It’s the original insult. It needs no introduction, no following; it works as a standalone slur for just about any scenario. Whether someone jostles you on the subway, beats you at poker, or breaks your heart, all you need is one word: bitch.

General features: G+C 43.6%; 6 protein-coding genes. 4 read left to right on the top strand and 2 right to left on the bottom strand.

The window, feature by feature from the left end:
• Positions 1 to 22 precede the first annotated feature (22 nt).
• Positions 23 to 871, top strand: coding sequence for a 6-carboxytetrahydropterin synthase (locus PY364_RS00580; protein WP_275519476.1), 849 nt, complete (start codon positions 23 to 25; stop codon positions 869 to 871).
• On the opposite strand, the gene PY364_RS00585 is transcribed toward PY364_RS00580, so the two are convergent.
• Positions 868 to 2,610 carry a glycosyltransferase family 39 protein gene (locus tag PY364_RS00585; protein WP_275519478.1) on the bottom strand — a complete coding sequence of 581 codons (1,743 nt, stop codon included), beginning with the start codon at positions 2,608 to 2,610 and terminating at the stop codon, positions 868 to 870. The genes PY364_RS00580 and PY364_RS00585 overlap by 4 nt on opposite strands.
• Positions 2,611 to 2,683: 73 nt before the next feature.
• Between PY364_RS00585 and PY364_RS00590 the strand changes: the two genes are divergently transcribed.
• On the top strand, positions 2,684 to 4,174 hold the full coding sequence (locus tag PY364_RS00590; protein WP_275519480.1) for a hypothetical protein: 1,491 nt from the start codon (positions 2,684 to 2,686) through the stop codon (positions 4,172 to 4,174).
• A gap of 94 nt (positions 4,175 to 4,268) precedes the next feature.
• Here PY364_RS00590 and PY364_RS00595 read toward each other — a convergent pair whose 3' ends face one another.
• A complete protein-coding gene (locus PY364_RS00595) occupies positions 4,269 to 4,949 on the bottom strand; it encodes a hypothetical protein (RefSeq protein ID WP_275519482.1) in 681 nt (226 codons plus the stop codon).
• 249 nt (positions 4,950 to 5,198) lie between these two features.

Or at least that’s how it used to be. Calling someone a bitch used to be pretty straightforward, but today—after many adaptations, reinventions, and attempts to reclaim the word—it’s not totally clear what “bitch” really means anymore. There are bad bitches and basic bitches; rich bitches and ratchet bitches; even perfect bitches, as Kanye West once famously described Kim Kardashian. You can bitch-slap someone, wear a resting bitch face, or just tag the word onto the end of a sentence, as in, “I’m in Miami, bitch!” When the word “bitching” is used as a verb, it means to complain; when it’s used as an adjective, it means to be cool. To be “someone’s bitch” can mean either to be owned by that person or to be his or her BFF—unless you’re someone’s “prison bitch,” which always means the former.